Thank you Tony for your heartfelt analysis of your stroke journey.
I think that most stroke survivors can relate to the huge impact not just physical but emotionally and the continual adjustments needed to cope and move forward with life and not curl up and feel sorry and give up
personally I was looking to see how if any recovery was made later on and I found your post, I myself am approaching my 3rd year and I have found myself reflecting and through other medical events very grateful to be able to keep going and likewise grateful for the level of use that I do have and how important it is to maintain it
so yes time keeps moving forward and so must we with all our ailments as every day is special and a gift
again thank you for your frank and thoughtful insight and I clung in to the comments made early on in any stroke recovery that everyone recovers in their own time
Thanks for your message and for a thoughtful response to my post of some time ago. I don't have a lot to add, but now at over 5 years post stroke, I'm still here, still adapting to my disabled condition. Physically things are still very frustrating. I lost a bit of strength in my affected leg, the left, over the lockdown months and it has been a struggle to get the motivation back to try to rebuild that strength. It is coming, slowly. Walking is not going to return as it was, but I have decided that continuing to keep at it is the best way as it can only help with general health and it may give me back something I've lost. I have not recovered any real function in my left hand but the spasticity has reduced so it doesn't clench in a fist all the time as it used to, so who knows, maybe new connections can still be made. If I had to categorise year 5, I d say the predominant theme is acceptance. Which is different from resignation or giving up, I don't know how to describe the difference yet. I don't really like the idea of "the new you" that some commentators use, it might help some, but for me it doesn't address the grief that for me is a constant companion.
I will repeat an important theme from my 3 years reflection, it is the support of loved ones. I can't stress enough how important that has been for me, and my heart goes out to those who haven't had the benefit of it, as I know that there are some. For me it's been a life saver, literally, at least once. So let me wish you well in your continuing recovery keep in touch. Thank you for your message of hope, I appreciated that very much.
Thanks so much for describing your years of recovery Anthony, I am at the 17 month point so into year 2 struggling with being disabled, lost my job uncertain as to my field loswhich is holding up my driving your story gives me hope.
Thanks Tony your story has helped me regroup myself and focus on the year two and hopefully three.
My never ending low grade discomfort in my head is more annoying than being disabled as it makes one feel under the weather all the time, hope my brain fixes that soon and I can focus on living pain free in the world of the disabled
Thanks tony great summary, I too lost my job due to disabling don’t miss it or the stress, looking for a position that fits my recovery needs as my settlement won’t last forever, here’s hoping. Wish arm leg and pain would come good maybe that’s for years 4&5.
I just got your comment today for which, many thanks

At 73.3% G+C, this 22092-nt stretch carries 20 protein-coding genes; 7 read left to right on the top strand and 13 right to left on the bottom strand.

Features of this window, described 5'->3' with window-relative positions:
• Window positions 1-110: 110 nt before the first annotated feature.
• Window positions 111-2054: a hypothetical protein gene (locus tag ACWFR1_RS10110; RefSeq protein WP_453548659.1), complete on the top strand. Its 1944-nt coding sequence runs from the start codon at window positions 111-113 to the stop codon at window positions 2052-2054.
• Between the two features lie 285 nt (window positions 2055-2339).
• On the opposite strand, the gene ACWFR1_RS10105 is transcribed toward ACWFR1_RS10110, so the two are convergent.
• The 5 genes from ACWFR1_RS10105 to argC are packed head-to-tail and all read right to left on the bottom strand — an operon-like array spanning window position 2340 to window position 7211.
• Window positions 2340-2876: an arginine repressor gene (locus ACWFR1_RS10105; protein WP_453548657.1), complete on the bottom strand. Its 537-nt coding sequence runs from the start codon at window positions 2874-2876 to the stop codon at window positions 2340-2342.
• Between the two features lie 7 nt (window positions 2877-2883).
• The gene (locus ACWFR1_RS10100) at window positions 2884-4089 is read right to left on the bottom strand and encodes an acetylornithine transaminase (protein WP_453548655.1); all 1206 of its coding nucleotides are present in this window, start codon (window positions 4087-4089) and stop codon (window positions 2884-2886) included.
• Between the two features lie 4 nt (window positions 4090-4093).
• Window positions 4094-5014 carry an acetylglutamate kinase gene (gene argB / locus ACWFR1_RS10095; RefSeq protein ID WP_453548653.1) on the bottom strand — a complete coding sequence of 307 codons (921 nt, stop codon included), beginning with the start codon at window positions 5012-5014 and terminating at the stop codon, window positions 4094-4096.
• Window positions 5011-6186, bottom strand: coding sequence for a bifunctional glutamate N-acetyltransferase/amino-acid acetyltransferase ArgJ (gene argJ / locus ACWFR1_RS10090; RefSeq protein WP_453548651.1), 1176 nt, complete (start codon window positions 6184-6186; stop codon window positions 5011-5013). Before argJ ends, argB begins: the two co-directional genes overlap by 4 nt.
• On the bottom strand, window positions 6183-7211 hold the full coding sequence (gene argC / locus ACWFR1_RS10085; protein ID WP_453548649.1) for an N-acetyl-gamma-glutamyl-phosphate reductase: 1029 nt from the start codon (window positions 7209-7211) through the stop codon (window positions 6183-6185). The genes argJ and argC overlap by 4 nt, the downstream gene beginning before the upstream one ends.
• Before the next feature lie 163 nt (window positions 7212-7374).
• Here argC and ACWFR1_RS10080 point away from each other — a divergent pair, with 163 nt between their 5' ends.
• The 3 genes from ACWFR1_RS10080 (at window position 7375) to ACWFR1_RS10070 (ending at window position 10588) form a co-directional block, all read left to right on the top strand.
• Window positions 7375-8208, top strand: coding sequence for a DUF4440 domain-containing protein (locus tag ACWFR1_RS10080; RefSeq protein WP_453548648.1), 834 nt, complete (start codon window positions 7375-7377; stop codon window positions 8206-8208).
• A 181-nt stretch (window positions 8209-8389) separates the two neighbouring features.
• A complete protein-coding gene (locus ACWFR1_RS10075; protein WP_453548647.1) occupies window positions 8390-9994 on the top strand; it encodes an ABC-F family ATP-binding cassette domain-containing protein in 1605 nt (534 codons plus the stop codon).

Thats quite an old post from me
Im now 7 years post stroke ( as of last month). Recently I have found anniversaries a bit difficult so haven’t given updates.
Work seems very remote these days and I hit statutory retirement age in 2 years anyway so I am not looking for anything now.
This period is more about acceptance and hope within that. It has taken years to come to terms with the losses of function and to get to the right moment to move from working on recovery to focusing on adapting. Ive struggled a lot with that. Much of the motivational talk is about " fighting it" honestly I am not doing that anymore. I’m simply grateful each morning that I am still here ( and somewhat surprised!) Actually quite a nice way to begin the day. I have much to be grateful for and life is pretty good mostly in spite of my considerable disability. I still get the dread fatigue occasionally which can be depressing. I bought a small powered wheelchair last year which has made a huge difference. I don’t yet go out unaccompanied. I sm lucky to still have family at home who accompany me. I buy them lots of treats and make full use of companion tickets for shows and outings it isn’t easy and I do get low occasionally but I am in a much better place now that I don’t have to go to work. The stress was unreal. It must have taken a good 2.years for that to settle down. I suspect there was a kind of PTSD going on. Id have bad dreams and flashbacks about the worst parts. Good riddance to all that. I have another life to live.
Hope all is going well with you
Thank you for taking the time to read my post and to comment
All the best
Thanks Tony it’s a pleasure to understand your journey and how you feel about your life.
I’m another 7 years off retirement and am lucky to have my wife and son in the home.
I concentrate on recovery in-spite of very little evidence that my situation has changed. I still get out in the car and make every effort to get to places we as a family have been able to go to. It makes life more normal and easier.
It gives my wife the sense of things being more normal I owe her that much. When I’m better than I am now I can prepare for support img her through the aging process, good luck.